Public penance is when a penance for a sin requires public satisfaction as a condition for absolution and reconciliation with God. It was popular in the early Middle Ages, most notably in 1174 when Henry II was required to walk barefoot to the shrine of St. Thomas of Becket for playing a role in his murder. More typically a public penance was required to when the sin had a public nature, such as giving rise to scandal.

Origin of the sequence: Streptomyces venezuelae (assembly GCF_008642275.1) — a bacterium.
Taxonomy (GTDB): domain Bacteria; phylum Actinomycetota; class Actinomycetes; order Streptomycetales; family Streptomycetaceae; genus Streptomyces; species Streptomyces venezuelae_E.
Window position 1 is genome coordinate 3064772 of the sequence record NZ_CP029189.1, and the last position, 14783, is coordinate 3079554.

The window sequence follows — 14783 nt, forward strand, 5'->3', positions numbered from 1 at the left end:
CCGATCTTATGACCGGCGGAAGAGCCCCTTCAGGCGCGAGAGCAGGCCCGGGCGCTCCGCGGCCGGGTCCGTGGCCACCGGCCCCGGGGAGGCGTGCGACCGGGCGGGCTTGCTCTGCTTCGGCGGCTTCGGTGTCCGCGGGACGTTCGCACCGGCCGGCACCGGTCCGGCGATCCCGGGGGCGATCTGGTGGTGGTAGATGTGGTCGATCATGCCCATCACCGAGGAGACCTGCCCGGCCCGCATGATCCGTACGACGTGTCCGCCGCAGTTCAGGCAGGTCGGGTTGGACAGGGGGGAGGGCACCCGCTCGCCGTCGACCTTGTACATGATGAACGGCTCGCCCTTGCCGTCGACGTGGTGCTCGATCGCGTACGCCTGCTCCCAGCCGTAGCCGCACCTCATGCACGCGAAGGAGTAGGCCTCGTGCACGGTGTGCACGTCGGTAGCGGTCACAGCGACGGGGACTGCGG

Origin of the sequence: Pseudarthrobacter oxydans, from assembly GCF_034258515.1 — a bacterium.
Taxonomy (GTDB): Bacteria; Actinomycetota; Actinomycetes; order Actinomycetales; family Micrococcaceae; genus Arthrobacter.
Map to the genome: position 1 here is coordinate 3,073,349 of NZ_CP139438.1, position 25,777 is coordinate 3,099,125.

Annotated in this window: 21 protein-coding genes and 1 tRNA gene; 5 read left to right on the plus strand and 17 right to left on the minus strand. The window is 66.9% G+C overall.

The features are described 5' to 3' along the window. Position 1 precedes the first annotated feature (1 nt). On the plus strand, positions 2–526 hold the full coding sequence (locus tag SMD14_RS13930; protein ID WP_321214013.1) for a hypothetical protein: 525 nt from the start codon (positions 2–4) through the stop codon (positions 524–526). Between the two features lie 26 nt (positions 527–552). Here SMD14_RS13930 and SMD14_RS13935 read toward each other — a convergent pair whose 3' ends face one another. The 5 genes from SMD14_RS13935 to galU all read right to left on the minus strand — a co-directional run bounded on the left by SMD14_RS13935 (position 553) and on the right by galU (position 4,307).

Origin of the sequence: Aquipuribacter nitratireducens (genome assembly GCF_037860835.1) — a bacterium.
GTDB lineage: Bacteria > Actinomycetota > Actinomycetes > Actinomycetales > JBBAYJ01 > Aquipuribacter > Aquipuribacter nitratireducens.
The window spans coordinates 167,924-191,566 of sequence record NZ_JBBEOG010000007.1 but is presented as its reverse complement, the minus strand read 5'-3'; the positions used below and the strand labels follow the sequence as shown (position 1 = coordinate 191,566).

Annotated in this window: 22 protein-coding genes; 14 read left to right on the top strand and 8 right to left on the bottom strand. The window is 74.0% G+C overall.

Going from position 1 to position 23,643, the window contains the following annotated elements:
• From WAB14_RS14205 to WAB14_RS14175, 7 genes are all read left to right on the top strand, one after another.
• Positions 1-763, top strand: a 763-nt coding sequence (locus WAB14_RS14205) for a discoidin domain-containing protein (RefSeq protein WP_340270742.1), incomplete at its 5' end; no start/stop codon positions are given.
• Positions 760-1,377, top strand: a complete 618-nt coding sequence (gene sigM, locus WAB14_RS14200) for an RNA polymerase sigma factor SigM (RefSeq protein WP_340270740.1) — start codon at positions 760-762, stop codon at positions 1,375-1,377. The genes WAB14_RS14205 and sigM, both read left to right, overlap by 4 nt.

Generally public penance did not include an identification in public of the sinner, though it is possible that an astute observer might be able to infer a sin.

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